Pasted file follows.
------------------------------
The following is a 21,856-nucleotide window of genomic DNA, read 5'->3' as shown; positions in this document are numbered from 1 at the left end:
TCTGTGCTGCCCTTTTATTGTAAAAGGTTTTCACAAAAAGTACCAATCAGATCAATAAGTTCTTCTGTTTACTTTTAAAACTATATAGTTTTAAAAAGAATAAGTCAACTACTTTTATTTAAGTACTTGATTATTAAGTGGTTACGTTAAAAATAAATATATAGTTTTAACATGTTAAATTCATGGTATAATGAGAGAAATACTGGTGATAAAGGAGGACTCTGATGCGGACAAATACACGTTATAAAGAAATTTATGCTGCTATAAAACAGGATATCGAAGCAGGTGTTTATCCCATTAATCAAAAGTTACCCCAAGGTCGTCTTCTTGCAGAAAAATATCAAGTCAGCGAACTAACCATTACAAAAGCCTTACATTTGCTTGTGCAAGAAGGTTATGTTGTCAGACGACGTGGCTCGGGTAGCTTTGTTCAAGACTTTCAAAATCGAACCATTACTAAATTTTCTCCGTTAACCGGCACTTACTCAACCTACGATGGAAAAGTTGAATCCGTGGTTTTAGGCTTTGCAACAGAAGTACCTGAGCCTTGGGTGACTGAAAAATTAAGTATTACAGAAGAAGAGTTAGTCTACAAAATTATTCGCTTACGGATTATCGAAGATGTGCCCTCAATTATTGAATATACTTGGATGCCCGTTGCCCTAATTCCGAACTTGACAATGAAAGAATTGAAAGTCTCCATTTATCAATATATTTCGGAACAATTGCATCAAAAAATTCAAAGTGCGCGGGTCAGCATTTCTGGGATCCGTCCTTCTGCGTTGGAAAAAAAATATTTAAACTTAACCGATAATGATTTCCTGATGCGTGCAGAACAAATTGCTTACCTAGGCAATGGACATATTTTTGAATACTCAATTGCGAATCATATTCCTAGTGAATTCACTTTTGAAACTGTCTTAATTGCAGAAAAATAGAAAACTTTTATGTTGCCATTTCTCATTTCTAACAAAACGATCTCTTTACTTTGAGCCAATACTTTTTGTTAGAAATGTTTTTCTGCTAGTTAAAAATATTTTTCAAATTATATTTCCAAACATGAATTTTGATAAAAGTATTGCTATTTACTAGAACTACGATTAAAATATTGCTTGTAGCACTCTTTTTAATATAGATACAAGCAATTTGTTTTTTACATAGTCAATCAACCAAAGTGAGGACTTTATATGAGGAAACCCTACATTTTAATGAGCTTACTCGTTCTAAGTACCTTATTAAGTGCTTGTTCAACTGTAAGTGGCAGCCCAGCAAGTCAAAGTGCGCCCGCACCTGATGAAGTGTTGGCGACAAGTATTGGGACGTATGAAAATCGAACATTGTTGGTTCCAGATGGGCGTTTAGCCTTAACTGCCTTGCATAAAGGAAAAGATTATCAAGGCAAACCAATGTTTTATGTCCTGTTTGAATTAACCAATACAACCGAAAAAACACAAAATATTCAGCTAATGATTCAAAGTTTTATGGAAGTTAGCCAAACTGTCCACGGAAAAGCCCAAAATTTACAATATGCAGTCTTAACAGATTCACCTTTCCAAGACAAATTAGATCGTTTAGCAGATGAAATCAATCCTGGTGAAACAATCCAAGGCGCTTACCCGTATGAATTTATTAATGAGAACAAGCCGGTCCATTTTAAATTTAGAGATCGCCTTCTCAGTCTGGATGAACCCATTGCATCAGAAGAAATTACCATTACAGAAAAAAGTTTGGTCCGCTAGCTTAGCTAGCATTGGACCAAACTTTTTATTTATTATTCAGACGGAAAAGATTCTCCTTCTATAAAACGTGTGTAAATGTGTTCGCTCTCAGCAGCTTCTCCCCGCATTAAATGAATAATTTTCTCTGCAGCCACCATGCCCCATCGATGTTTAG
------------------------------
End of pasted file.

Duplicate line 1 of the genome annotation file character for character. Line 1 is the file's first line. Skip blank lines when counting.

The following is a 21,856-nucleotide window of genomic DNA, read 5'->3' as shown; positions in this document are numbered from 1 at the left end: